Part of the famed Pebble Beach Golf Course, which non-registered guests may play for $495 plus the cost of the riding cart.  Registered guests pay the same green fee but get the riding cart thrown in.  Which explains why Denny and I did NOT try to reserve a tee time at Pebble Beach.
The Point Pinos lighthouse at Pacific Grove, California.
This is a very zoomed in shot of a seal that was hanging around a couple of guys who were out in the water on surf boards messing around.  I say messing around because they never tried to surf while Denny and I were watching.  The seal was having fun though.
The fog or marine layer moved in as Denny drove southward so when we arrived at Bird Rock which sits pretty far from the shoreline I wasn't able to get a clear photo of the many seals sitting on the right side of the rock along with the cormorants.  A little further down the road an entire section of the roadway had been fenced off as it is birthing and nursing seasons for the seals and the wildlife officers try to keep any and all people from disturbing the seals during the two month period the seals are here with their pups.
What we at first thought were dead trees and debris in the surf in front of Bird Rock turned out to be seals resting on their sides in the water with their flippers sticking out of the water.  A pair of high powered binoculars came in handy here and we passed them around to other folks standing nearby so they could enjoy a good look.
I could live here.  I couldn't afford it, but I could live here.
Many times during the day Denny and I pulled over to the side of the road and found a place to sit where we could just watch the action of the surf hitting the rocky shore.

The wind creates some strange tree sculptures in the area of Pescadero Point in Pebble Beach.
The standard tourist shot of the Lone Cypress.
The fog rolled in midway through our drive and I was afraid it would keep us from seeing the Lone Cypress and the other sights along 17 Mile Drive but the sun finally came out again.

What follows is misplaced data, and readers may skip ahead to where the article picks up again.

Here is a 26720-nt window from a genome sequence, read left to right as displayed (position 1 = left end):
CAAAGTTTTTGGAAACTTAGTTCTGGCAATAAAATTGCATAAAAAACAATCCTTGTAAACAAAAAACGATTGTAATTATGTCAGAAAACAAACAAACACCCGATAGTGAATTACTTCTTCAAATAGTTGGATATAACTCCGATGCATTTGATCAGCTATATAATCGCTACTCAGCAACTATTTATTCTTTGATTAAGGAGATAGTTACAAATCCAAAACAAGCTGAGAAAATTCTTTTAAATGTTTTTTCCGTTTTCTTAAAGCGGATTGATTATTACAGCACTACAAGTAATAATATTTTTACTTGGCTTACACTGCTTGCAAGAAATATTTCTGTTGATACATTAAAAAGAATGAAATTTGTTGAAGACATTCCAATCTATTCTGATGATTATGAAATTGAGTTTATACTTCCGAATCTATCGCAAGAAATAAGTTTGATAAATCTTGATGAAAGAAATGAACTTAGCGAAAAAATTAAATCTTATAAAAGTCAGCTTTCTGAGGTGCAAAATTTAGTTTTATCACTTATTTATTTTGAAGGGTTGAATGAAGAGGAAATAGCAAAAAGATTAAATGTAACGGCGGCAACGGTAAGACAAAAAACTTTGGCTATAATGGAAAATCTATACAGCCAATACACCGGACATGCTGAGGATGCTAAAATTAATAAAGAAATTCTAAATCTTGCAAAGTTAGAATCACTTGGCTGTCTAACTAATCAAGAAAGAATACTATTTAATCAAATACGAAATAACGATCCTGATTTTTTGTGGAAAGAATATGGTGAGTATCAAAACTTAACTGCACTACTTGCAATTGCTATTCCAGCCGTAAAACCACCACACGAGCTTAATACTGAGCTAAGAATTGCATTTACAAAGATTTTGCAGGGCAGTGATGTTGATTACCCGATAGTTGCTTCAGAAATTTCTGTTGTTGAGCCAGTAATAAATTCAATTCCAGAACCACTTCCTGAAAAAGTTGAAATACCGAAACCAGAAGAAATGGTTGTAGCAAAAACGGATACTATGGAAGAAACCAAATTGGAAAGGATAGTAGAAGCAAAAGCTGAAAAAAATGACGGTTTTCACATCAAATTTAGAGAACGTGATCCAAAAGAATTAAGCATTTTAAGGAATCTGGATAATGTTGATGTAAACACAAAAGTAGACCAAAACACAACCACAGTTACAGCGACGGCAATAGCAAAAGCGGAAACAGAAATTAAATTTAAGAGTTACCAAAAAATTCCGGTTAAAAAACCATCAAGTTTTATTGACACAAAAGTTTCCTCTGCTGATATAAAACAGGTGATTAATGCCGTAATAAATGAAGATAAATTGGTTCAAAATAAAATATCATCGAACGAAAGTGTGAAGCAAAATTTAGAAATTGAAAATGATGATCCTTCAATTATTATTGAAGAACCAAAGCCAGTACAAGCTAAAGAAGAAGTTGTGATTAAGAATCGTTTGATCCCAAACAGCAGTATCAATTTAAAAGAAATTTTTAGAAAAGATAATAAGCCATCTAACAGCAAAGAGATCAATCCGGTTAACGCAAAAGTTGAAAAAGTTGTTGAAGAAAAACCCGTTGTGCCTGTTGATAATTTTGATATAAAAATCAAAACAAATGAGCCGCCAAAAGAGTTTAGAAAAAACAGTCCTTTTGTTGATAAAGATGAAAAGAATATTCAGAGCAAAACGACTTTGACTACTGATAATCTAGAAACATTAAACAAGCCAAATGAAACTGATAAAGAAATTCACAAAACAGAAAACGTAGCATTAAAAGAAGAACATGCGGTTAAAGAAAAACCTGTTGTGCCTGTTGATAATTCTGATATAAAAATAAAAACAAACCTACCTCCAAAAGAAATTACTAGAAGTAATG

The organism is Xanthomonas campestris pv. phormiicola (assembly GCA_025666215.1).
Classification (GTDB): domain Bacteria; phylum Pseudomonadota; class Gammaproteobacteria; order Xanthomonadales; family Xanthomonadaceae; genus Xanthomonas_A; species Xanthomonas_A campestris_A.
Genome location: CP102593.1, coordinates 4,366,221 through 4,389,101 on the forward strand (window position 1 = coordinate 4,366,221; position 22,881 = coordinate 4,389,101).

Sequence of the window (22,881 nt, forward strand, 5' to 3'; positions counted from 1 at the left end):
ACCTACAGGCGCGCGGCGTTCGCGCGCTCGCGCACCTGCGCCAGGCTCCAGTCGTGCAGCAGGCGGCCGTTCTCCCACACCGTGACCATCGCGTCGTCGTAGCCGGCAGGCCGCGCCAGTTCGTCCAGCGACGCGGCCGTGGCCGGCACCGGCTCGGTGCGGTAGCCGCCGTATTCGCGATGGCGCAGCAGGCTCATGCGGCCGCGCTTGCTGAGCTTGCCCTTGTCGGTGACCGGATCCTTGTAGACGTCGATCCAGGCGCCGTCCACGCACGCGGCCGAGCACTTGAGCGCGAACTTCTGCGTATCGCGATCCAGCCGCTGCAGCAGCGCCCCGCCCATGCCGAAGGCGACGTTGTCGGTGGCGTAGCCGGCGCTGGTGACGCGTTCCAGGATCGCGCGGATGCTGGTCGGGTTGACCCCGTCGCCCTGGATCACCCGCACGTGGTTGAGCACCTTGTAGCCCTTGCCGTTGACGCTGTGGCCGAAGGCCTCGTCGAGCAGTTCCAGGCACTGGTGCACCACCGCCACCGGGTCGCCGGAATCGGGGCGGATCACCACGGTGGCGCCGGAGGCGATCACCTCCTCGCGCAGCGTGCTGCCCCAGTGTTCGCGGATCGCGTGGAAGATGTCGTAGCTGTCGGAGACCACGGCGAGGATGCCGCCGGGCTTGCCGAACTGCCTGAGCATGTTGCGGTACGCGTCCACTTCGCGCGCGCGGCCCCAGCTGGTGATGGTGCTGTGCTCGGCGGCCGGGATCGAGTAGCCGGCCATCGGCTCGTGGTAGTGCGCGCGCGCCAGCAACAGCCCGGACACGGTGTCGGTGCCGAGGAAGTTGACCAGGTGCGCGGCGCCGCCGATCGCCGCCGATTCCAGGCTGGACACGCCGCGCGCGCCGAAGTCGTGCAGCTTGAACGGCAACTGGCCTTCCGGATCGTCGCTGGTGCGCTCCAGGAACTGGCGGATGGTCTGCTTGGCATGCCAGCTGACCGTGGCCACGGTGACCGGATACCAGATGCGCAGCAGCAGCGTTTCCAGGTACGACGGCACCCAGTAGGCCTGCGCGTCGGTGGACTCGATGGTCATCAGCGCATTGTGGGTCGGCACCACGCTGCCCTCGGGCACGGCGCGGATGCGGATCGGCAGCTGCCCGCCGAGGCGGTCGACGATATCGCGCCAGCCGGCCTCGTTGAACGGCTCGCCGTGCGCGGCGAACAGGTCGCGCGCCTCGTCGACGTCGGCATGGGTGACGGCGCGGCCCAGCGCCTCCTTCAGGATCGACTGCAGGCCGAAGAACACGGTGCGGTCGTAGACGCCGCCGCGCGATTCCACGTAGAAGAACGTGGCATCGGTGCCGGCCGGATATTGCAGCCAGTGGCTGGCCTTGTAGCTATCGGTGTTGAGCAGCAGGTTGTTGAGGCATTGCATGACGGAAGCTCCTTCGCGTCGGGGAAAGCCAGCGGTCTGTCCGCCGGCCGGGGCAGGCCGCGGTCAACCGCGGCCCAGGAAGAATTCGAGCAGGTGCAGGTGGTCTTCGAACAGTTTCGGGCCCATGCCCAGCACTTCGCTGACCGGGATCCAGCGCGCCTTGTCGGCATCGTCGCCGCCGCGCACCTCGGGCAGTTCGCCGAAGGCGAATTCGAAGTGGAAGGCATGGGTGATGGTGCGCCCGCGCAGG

Taken in the general area of the Lone Cypress on 17 Mile Drive.
We had thought about continuing down highway 101 to Big Sur but we had taken so long to drive through Pebble Beach that we simply headed for home.  Another time, perhaps....

Saturday, April 14, 2012

Bird Watching Between Rain Showers

 Over the years in many states we've heard people say "if you don't like the weather here in * (* insert city/state), then just wait a few minutes.  Well, this week Denny and I arrived in the San Joaquin valley for the first time and that's what the weather has been like.  Sunny and warm, followed by wind and cold, followed by overcast skies, followed by rain.  Repeat over and over.  Patches and I bundle up for our walk, the sun comes out and we start to wander then the wind picks up and clouds blow in and then it's raining on us.  Brrr.

So Denny and I have been doing minor projects and surfing the 'net and I've taken quick snapshots here and there throughout the week.  Next week is supposed to be better and we're hoping to get a round of golf and some sightseeing in at that time.  

All of the birds in the next two photos are here in our campground.  So far I've spotted hawks, turkey vultures (there should also be California condors in the area but I've not seen one yet), wild turkeys, California towhees, rufous hummingbirds, Anna's hummingbirds, California quail, scrub jays, yellow billed magpies, ravens, some type of woodpeckers (the old growth trees here are huge and the woodpeckers stay in the uppermost branches and are too far away to photograph), white capped sparrows, bluebirds, wrens, swallows, robins, black phoebes, Northern flickers and starlings. 

 The hillside to the rear of our rig is home to a huge number of gophers which chirp like prairie dogs to warn each other whenever Patches and I step out of the rig.  A coyote trotted past on our first afternoon here and deer wander the far end of the campground.  The clubhouse has photos of a resident bobcat, but I've not spotted him yet and don't know if he's still around.